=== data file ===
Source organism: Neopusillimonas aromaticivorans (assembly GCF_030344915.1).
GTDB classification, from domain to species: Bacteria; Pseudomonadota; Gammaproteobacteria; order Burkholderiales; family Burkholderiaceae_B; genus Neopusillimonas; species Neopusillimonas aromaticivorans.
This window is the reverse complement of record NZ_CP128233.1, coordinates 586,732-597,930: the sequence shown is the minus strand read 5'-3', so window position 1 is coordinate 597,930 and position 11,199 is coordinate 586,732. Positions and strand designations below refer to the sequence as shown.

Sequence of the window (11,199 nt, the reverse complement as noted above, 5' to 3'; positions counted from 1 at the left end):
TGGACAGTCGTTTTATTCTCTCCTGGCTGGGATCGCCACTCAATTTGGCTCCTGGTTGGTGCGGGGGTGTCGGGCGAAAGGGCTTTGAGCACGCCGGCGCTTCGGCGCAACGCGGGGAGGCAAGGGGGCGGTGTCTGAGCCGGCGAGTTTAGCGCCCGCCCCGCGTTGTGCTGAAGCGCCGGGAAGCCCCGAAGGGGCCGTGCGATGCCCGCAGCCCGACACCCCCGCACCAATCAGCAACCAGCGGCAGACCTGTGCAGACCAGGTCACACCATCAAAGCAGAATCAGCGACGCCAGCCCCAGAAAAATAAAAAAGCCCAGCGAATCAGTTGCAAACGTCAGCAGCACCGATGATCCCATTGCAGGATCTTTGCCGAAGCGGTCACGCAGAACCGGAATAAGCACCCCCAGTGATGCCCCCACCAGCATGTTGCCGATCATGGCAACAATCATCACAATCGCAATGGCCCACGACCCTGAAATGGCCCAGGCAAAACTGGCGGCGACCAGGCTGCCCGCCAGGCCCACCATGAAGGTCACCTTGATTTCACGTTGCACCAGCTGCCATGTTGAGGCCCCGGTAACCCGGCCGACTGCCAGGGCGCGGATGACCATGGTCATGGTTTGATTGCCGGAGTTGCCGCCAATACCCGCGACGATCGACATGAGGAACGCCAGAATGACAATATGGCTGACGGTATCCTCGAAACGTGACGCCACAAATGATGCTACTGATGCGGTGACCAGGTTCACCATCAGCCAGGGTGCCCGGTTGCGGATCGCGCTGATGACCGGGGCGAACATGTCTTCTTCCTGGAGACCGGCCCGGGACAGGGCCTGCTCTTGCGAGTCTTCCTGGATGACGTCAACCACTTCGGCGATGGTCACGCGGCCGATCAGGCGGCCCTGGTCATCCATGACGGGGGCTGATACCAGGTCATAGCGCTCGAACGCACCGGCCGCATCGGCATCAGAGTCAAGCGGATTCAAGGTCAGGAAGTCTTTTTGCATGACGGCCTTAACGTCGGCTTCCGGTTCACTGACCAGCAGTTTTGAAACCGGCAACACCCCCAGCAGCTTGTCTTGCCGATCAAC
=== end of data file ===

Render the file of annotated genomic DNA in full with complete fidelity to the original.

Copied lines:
Source organism: Neopusillimonas aromaticivorans (assembly GCF_030344915.1).
GTDB classification, from domain to species: Bacteria; Pseudomonadota; Gammaproteobacteria; order Burkholderiales; family Burkholderiaceae_B; genus Neopusillimonas; species Neopusillimonas aromaticivorans.
This window is the reverse complement of record NZ_CP128233.1, coordinates 586,732-597,930: the sequence shown is the minus strand read 5'-3', so window position 1 is coordinate 597,930 and position 11,199 is coordinate 586,732. Positions and strand designations below refer to the sequence as shown.

Sequence of the window (11,199 nt, the reverse complement as noted above, 5' to 3'; positions counted from 1 at the left end):
TGGACAGTCGTTTTATTCTCTCCTGGCTGGGATCGCCACTCAATTTGGCTCCTGGTTGGTGCGGGGGTGTCGGGCGAAAGGGCTTTGAGCACGCCGGCGCTTCGGCGCAACGCGGGGAGGCAAGGGGGCGGTGTCTGAGCCGGCGAGTTTAGCGCCCGCCCCGCGTTGTGCTGAAGCGCCGGGAAGCCCCGAAGGGGCCGTGCGATGCCCGCAGCCCGACACCCCCGCACCAATCAGCAACCAGCGGCAGACCTGTGCAGACCAGGTCACACCATCAAAGCAGAATCAGCGACGCCAGCCCCAGAAAAATAAAAAAGCCCAGCGAATCAGTTGCAAACGTCAGCAGCACCGATGATCCCATTGCAGGATCTTTGCCGAAGCGGTCACGCAGAACCGGAATAAGCACCCCCAGTGATGCCCCCACCAGCATGTTGCCGATCATGGCAACAATCATCACAATCGCAATGGCCCACGACCCTGAAATGGCCCAGGCAAAACTGGCGGCGACCAGGCTGCCCGCCAGGCCCACCATGAAGGTCACCTTGATTTCACGTTGCACCAGCTGCCATGTTGAGGCCCCGGTAACCCGGCCGACTGCCAGGGCGCGGATGACCATGGTCATGGTTTGATTGCCGGAGTTGCCGCCAATACCCGCGACGATCGACATGAGGAACGCCAGAATGACAATATGGCTGACGGTATCCTCGAAACGTGACGCCACAAATGATGCTACTGATGCGGTGACCAGGTTCACCATCAGCCAGGGTGCCCGGTTGCGGATCGCGCTGATGACCGGGGCGAACATGTCTTCTTCCTGGAGACCGGCCCGGGACAGGGCCTGCTCTTGCGAGTCTTCCTGGATGACGTCAACCACTTCGGCGATGGTCACGCGGCCGATCAGGCGGCCCTGGTCATCCATGACGGGGGCTGATACCAGGTCATAGCGCTCGAACGCACCGGCCGCATCGGCATCAGAGTCAAGCGGATTCAAGGTCAGGAAGTCTTTTTGCATGACGGCCTTAACGTCGGCTTCCGGTTCACTGACCAGCAGTTTTGAAACCGGCAACACCCCCAGCAGCTTGTCTTGCCGATCAAC